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Encouraging Healthy Choices for Teens. The Why | What | Who Method.

Updated: Feb 22

Please tell me you've seen the scene in Mean Girls, where Coach Carr, the health teacher, gives his classic sex education lecture. If you haven't, well, here it is...




It's funny because part of it is true. Not the dying part, but the, this is how many of us experienced health class part. Health education, especially around topics like sex education and drug awareness, often are taught with fear and worst case scenarios. But how effective is this strategy for most teens? Is fear really a strong enough motivating factor in prevention? Or are there more effective ways to promote healthy behavior?


Re-evaluating Health Curriculum


If you ask me, there are better ways. I tried the doom and gloom approach and felt like a walking caution sign that students were ready to roll their eyes at. So, after much thought about what would have been effective for me as a teen (which wasn't that long ago, to be honest), I came up with a method that I use as the basis for most of my health curriculum. I like to call it the Why, What, Who Method.


Understanding Behavior


Every choice we make has an underlying need or desire. Most people turn to unhealthy choices not because they want the negative consequences or even that they didn't know about the consequences; it's that their need in that moment seems bigger than the potential risk. Say hello to the teenage brain.




We need to address the desire and need first and fill that desire with a healthier choice.



Introducing the Why, What, Who Method.. tahh dahh!




Let's start with the need.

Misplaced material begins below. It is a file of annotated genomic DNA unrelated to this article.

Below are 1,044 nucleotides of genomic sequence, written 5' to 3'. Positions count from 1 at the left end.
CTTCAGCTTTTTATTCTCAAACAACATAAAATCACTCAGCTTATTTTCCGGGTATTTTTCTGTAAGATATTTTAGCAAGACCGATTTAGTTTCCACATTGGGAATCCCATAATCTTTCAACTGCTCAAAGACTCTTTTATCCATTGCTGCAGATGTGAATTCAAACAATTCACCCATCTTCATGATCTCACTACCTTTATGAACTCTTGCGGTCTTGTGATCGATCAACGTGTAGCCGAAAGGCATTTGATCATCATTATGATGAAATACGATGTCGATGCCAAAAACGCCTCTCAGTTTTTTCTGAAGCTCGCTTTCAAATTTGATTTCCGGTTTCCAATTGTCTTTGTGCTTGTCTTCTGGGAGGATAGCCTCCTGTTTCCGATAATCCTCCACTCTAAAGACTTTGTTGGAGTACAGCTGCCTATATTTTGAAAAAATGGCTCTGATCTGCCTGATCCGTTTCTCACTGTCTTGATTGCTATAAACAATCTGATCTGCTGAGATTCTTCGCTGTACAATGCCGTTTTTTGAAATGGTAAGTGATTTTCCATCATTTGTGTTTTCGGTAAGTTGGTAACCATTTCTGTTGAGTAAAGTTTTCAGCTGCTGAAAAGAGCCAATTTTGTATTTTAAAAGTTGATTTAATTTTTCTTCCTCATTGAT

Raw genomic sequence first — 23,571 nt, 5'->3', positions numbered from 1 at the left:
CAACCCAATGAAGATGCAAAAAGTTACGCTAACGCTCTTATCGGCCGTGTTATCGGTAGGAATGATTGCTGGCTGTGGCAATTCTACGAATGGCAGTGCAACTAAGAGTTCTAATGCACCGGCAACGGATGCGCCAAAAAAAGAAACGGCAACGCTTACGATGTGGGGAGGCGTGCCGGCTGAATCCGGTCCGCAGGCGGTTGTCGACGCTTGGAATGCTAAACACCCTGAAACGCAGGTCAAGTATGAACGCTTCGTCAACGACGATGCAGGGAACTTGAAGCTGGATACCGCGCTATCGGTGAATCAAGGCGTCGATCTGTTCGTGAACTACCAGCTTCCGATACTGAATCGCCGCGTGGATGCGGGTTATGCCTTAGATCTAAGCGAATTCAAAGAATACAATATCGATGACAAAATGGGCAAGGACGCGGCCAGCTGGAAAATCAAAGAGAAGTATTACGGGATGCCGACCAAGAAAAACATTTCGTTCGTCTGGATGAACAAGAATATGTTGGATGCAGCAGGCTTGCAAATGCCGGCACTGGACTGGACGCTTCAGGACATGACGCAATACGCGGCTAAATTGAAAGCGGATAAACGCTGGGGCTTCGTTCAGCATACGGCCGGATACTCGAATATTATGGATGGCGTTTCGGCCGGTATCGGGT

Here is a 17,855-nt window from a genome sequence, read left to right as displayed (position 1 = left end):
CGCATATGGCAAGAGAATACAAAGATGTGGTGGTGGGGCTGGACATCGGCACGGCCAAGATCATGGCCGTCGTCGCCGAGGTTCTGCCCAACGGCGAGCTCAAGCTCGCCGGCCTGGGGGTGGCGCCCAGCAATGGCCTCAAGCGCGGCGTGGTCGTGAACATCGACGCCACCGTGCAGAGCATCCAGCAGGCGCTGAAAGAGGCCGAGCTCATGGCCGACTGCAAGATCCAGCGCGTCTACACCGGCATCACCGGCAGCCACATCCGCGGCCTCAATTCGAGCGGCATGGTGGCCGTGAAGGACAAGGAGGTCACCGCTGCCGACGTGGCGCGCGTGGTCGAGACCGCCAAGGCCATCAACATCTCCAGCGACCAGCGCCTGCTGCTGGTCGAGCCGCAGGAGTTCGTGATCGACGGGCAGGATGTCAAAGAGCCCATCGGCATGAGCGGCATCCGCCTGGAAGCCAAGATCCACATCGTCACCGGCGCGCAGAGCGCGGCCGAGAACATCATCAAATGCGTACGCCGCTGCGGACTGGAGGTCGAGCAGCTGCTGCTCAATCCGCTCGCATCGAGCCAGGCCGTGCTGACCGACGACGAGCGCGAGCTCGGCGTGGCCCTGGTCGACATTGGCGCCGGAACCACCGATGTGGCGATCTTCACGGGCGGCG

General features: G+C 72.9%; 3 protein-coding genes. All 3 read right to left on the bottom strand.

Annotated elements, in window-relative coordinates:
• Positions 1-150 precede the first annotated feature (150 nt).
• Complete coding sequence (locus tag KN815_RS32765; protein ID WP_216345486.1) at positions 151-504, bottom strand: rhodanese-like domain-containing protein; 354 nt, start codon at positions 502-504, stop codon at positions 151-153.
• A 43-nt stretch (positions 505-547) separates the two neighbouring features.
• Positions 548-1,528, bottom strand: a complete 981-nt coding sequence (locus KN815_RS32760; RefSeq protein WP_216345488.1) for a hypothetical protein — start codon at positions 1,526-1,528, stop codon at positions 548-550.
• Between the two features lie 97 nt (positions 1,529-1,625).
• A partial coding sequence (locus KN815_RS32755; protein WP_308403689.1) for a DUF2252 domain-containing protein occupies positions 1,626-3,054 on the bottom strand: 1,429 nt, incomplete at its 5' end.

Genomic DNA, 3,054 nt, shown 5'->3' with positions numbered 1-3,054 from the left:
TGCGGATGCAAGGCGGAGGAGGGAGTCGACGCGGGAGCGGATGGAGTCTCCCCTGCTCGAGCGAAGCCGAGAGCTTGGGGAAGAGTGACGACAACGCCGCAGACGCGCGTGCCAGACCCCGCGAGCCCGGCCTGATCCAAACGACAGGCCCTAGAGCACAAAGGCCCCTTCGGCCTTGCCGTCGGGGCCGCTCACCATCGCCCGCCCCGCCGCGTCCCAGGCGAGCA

The WHY is about asking why someone might turn to risky/unhealthy behaviors. WHY do some people stay behind a screen all day? WHY do some turn to smoking? WHY do some participate in promiscuous activities? Well, it could be a bunch of things - maybe they're feeling lonely and want some friends, they want to be seen, or they're just anxious and looking for a way to chill. There's a whole lot going on beneath the surface of our actions.


Once they really understand the WHY behind those choices, it's then crucial to help them understand how the risky/unhealthy choice will not in reality fill that need successfully (beyond a moment maybe). You need to explore other decisions that could fill that need in a better way with less risk.


That leads to the WHAT. WHAT other choices could meet this need fully? If you're lonely, maybe you need to join a club even if that makes you a bit nervous at first. Or if you want to be seen, how about you start a TikTok account that features your poetry and find other people who share similar interests. There are endless choices we can make, and many are better than others at meeting our deepest needs.


Now, this part is SO important. That is the WHO part. WHO do you need to surround yourself with to support you in this choice? We are who we spend our time with, and if we want to make lasting healthy choices, we need to be picky with who we are with.


In summary


Why, What, Who in Action


Okay, so now that I've explained the basics of this method, let's see this in action. Which of these approaches is more likely to be effective at encouraging healthy behavior?


"Don't eat junk food; it is not good for your body for many reasons... like X, Y, Z."


or


"Why do you crave junk food?" it's yummy plus I'm stressed out and like to distract myself with food.

"What other choices could you make that will help you feel less stressed?" I could write out my feelings in my notebook.

"Who could you surround yourself with who can help this behavior?" My friends who are open about emotions and I can talk to them after.


Which do you think is more effective?


Now, obviously, they still need to know the negative effects of junk food, and of other risky choices, but that consequence is only one part of the whole process.


Effective Health Education


Let's focus on replacing unhealthy behaviors and meeting our needs effectively! I hope the Why | What | Who method can bring up some important conversations in your classroom. If you're looking for some resources that specifically address this method and healthy decision making, keep your eyes open, they are coming soon. If you want to try a simulation based on this method that explores healthy/risk choices in a simulation check out my Drugs & Alcohol Simulation.


If you're looking for a full DEEP DIVE into decision making with this method then my CHOICES WORKBOOK will be your new friend. Check it out HERE or on my TPT Shop. (pssst... it's cheaper on my site than on my TPT shop)







Teach On!

Katie




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